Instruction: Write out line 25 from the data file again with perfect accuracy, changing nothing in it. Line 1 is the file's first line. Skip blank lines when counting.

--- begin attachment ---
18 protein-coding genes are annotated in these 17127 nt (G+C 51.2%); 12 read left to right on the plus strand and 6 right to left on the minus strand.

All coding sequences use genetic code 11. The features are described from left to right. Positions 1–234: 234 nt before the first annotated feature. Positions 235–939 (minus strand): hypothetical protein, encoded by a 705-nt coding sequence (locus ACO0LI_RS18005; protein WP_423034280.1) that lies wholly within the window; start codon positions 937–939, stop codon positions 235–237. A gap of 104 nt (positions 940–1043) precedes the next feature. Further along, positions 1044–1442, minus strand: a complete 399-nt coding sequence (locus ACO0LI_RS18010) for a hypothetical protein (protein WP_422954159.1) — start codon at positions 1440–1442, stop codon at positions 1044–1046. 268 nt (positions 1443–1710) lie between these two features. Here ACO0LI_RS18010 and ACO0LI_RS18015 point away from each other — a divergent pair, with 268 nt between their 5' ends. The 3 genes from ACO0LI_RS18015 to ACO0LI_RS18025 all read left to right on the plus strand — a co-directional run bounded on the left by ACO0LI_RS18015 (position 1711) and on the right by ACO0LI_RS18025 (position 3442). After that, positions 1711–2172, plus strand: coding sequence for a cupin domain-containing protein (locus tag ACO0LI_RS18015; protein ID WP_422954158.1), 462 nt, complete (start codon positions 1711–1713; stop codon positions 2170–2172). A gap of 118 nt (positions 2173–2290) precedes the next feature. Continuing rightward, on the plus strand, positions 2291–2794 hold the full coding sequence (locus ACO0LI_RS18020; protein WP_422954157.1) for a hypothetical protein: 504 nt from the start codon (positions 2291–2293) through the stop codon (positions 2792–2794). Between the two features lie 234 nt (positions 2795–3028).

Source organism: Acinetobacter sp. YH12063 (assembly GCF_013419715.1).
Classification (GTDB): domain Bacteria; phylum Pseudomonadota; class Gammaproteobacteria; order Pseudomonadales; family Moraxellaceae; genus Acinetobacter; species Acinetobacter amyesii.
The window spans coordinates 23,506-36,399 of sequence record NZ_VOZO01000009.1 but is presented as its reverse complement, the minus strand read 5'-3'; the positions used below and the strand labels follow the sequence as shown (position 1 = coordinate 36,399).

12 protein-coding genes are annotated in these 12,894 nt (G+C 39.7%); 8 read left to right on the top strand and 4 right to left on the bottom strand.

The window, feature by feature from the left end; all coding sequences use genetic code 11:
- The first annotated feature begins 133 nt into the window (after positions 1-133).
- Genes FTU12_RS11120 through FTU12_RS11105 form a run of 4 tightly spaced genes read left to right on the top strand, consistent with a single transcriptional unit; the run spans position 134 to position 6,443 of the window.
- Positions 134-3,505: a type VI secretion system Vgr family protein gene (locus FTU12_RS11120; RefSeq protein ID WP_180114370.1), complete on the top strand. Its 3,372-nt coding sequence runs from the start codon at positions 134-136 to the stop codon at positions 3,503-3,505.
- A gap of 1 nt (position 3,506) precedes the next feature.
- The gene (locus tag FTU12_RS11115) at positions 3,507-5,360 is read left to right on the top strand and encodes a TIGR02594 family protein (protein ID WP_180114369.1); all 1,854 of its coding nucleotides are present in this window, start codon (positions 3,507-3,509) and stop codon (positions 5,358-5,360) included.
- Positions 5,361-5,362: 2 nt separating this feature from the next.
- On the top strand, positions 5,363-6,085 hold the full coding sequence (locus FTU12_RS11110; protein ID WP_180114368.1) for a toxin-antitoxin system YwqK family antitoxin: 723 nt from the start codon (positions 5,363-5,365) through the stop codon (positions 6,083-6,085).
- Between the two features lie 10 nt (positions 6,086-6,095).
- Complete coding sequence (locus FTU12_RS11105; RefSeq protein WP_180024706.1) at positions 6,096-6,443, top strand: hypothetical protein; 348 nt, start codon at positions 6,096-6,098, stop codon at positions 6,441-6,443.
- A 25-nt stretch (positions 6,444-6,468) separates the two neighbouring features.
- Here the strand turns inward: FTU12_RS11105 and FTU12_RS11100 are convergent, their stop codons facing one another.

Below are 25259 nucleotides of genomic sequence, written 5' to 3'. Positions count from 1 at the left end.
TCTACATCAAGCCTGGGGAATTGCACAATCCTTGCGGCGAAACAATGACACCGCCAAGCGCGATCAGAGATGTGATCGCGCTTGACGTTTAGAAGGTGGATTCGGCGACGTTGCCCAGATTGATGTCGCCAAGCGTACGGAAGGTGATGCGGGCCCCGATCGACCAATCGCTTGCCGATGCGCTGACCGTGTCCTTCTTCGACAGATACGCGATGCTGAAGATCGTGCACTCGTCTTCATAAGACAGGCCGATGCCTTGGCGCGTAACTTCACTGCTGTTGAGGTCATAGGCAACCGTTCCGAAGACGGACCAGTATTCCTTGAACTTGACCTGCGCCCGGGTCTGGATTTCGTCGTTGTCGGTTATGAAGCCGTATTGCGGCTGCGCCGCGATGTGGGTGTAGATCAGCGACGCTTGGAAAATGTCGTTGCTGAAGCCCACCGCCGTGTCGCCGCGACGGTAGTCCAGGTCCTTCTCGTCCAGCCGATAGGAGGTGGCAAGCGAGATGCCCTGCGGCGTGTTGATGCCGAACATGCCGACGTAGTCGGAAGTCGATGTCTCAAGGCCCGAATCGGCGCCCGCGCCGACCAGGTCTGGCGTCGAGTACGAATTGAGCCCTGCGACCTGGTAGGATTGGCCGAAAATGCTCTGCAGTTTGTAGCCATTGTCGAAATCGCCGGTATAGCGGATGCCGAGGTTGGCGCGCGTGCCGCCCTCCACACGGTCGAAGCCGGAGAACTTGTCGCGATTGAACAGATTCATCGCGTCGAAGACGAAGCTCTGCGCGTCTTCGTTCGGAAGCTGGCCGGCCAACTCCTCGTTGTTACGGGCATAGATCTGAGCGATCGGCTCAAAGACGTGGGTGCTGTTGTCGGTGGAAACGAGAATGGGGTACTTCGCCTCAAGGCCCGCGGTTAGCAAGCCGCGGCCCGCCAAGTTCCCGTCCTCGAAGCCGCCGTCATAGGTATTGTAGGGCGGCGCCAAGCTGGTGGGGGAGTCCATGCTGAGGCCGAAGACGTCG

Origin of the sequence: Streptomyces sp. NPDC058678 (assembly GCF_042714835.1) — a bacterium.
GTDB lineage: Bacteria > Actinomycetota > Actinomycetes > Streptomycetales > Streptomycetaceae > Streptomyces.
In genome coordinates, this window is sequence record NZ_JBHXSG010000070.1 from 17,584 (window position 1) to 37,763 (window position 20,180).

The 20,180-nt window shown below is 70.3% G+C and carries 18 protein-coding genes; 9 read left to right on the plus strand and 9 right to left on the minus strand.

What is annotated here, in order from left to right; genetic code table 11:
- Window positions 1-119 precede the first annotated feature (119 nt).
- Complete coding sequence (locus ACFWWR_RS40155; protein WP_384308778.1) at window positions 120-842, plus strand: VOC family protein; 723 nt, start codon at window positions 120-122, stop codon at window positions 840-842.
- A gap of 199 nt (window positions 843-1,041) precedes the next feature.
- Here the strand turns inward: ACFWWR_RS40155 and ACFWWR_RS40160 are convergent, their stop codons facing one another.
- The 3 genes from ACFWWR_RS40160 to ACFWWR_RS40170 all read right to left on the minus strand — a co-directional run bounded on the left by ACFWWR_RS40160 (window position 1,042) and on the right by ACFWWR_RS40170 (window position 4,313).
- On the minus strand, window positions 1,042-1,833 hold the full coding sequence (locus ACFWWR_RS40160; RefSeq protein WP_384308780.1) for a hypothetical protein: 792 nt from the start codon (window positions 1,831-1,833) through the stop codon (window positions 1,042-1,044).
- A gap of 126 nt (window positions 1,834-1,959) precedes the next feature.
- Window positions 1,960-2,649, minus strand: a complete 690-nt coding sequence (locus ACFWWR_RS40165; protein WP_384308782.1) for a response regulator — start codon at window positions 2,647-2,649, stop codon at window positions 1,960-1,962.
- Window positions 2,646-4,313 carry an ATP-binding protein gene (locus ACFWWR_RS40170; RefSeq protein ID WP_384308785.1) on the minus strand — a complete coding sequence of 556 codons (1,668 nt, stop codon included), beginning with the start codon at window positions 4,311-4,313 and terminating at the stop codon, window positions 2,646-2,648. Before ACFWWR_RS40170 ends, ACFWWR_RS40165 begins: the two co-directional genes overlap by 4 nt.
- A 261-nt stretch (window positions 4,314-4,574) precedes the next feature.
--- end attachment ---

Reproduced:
What is annotated here, in order from left to right; genetic code table 11: